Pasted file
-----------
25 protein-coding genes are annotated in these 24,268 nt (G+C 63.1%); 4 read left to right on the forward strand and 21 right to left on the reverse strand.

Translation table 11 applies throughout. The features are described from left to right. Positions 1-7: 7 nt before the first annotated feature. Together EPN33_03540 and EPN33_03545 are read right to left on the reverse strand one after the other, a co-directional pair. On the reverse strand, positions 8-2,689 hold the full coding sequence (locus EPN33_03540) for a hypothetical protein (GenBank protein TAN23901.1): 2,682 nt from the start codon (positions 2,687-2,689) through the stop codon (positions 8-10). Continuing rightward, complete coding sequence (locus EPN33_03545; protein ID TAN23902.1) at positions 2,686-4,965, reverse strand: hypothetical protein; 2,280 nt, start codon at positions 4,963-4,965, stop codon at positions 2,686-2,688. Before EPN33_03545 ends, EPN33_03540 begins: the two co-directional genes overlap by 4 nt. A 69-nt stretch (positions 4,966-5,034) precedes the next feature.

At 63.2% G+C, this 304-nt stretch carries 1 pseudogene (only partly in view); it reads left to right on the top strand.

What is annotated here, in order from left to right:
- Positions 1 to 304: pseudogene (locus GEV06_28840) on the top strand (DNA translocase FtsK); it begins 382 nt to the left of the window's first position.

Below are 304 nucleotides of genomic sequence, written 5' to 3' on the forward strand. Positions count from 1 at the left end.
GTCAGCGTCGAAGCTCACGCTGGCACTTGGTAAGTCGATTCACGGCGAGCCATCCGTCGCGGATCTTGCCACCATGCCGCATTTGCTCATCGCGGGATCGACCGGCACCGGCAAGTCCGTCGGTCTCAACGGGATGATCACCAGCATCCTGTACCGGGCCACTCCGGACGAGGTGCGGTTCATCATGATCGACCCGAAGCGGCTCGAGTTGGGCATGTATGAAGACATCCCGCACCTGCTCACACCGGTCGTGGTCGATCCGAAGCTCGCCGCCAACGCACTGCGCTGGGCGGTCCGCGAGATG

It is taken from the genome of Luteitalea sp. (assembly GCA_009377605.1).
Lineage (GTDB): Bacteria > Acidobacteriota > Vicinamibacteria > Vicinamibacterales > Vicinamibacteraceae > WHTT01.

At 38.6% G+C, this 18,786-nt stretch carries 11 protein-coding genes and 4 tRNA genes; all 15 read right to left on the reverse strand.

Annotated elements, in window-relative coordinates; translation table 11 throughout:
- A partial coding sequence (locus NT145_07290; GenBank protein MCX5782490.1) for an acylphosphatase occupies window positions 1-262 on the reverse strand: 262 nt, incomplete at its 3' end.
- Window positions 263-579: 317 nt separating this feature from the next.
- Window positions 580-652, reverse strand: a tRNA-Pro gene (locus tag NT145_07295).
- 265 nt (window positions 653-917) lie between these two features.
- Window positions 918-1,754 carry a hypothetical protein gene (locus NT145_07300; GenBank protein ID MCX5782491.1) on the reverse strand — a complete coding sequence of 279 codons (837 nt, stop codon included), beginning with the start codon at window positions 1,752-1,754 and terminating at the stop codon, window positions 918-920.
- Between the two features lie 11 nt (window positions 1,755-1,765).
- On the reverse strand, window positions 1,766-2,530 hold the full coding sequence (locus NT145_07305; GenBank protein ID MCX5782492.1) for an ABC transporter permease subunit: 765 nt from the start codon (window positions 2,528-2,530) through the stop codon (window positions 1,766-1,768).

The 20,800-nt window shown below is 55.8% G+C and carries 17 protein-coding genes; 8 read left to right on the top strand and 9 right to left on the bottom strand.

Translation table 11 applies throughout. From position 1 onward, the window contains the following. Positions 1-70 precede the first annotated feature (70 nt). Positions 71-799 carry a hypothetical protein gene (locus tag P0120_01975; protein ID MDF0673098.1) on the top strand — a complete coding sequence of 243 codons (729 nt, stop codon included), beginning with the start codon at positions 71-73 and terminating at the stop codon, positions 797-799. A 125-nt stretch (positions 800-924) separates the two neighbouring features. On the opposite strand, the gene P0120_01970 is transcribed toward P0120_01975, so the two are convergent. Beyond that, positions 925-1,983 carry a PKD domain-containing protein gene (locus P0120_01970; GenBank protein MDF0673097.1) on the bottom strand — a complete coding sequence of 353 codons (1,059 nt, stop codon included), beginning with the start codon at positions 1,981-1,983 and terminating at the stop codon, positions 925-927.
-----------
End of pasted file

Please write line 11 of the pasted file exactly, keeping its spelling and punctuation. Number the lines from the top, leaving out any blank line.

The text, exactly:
Annotated elements, in window-relative coordinates; translation table 11 throughout: